If you’re not a math whiz, get someone to help you evaluate offers. Get a good faith estimate from everyone, and compare them line by line. (Ignore the taxes and prepaids, because everyone gets them wrong. They underestimate these to make their offer look better than the other guy’s, but it doesn’t matter because your lender can’t choose how much tax to pay.)

    Choosing a lender is a really really complicated mess, and I’m surprised there are not better resources on the web to help people navigate these shark infested waters.

    My biggest tip– do not use a mortgage broker. You must deal with the lender that will actually fund your loan. Why? Because the lender makes money from your interest payments. The broker makes money on the fees, then sells the loan to a bank or investor. So they have to do their best to jack up the fees, because that’s their only source of income. The lender/servicer will profit for the length of the loan, so it’s in their interest to get you the best deal, so that you don’t refinance in a couple years.

    Your best bet, BTW, is your local credit union. (Credit unions are practically always the answer when it comes to banking.)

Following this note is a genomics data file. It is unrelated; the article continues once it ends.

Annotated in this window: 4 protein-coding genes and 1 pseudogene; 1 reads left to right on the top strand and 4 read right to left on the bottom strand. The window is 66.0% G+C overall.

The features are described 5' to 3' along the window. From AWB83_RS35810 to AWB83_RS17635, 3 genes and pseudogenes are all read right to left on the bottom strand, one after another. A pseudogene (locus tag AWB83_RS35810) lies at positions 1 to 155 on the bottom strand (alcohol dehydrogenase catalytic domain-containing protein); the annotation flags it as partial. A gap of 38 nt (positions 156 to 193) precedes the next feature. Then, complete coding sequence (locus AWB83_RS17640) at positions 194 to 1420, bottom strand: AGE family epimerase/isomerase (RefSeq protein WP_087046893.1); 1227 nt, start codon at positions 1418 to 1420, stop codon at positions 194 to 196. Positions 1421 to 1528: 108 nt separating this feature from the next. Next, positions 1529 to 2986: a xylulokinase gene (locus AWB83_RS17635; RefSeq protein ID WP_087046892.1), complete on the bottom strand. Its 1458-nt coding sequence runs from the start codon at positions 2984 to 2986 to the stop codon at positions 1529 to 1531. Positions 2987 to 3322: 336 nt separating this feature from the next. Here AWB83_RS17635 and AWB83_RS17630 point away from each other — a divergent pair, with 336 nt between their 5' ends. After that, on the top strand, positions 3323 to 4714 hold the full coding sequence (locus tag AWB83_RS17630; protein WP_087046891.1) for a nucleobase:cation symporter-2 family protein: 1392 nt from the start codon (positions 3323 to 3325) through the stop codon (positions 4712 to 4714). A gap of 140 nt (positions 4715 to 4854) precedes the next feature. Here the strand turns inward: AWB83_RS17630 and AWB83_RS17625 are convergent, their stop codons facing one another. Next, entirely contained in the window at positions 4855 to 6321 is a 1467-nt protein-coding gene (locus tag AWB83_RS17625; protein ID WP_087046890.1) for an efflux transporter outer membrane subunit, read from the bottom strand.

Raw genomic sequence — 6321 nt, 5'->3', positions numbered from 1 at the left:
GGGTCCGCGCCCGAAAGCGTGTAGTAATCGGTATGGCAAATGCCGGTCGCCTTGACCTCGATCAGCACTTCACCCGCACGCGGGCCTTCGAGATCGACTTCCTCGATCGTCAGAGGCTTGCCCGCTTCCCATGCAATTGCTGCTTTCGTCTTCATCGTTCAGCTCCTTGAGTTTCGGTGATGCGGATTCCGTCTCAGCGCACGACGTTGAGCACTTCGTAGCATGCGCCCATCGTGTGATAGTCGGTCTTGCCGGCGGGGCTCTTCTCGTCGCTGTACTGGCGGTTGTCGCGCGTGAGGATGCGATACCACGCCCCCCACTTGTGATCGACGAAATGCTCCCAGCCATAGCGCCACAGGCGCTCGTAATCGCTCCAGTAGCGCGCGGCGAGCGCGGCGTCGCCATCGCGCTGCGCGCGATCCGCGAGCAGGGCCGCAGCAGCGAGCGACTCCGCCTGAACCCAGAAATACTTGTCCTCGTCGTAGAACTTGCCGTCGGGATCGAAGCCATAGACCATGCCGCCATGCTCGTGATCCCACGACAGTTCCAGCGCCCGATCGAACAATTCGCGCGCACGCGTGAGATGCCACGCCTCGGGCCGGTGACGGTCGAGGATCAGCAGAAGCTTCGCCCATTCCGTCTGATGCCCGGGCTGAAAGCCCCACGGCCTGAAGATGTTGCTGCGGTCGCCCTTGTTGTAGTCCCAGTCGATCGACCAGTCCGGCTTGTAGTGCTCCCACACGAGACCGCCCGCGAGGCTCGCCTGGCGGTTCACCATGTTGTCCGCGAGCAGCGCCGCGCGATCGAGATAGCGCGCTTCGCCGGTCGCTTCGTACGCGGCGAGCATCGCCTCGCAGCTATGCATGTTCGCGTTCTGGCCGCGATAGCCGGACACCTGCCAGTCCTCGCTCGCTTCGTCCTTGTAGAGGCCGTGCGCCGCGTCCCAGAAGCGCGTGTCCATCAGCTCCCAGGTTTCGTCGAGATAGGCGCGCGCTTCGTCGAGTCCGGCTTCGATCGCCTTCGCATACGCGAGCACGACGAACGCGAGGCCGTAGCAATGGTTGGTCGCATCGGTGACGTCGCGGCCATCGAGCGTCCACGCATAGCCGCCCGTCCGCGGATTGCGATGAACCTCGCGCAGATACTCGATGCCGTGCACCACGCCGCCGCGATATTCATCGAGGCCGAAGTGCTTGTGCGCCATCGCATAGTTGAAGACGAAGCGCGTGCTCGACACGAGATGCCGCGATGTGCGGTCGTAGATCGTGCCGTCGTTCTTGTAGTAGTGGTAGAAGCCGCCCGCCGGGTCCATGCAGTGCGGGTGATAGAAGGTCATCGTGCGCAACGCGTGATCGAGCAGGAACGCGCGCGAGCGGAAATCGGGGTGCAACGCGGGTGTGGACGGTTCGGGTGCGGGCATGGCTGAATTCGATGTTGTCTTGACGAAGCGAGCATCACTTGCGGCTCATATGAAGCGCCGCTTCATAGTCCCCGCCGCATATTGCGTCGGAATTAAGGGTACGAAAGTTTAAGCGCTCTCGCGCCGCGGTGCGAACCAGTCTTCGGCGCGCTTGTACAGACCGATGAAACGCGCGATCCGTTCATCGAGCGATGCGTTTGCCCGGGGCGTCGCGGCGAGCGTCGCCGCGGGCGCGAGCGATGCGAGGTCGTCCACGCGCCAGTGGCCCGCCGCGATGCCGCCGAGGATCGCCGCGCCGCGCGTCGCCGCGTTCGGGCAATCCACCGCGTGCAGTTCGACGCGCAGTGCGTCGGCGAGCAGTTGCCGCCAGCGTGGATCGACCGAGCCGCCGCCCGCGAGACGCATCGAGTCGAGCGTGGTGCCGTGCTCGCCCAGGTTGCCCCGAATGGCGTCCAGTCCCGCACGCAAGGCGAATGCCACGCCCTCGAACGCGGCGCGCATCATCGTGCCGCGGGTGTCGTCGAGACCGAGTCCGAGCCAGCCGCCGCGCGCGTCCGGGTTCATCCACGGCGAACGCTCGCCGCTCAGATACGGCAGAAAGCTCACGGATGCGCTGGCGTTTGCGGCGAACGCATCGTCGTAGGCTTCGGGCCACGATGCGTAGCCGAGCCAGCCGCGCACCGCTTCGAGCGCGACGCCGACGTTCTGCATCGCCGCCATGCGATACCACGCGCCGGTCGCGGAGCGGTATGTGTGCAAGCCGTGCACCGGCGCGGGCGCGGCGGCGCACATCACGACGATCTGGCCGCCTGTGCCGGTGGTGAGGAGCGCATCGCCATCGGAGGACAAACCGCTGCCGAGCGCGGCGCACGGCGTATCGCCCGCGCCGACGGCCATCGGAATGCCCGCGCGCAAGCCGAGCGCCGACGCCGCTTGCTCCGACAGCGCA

5. Great article! I’ve been looking to refinance myself. I have a little over 6% interest rate and would love to get it at or below 5%.

    Unfortunately I have to mirror the overall experience that Chuck had with Lending Tree several years ago. Got a bunch of bad offers for every reasonable offer. I eventually did refinance with them but I probably wouldn’t do that again.

  6. SK says:

    This post is a real help. I am in the market for refinancing as well. My 5 year ARM is going to adjust next year January, so , I am trying to be proactive and refinance now when the rates are low. My current lender BOA is offering me the Making Home Affordable plan which has a little lesser rate than the regular rate for refinancing and according to him the whole refinance process will be short. I have noticed that BOA’s rate is higher than most of the lenders. I am also considering PNC bank and SECU (MD State Employees Credit Union)in my shopping list. Their interest rates are very low compared to anyone else. I will follow up this discussion thread very closely.

  7. Brian says: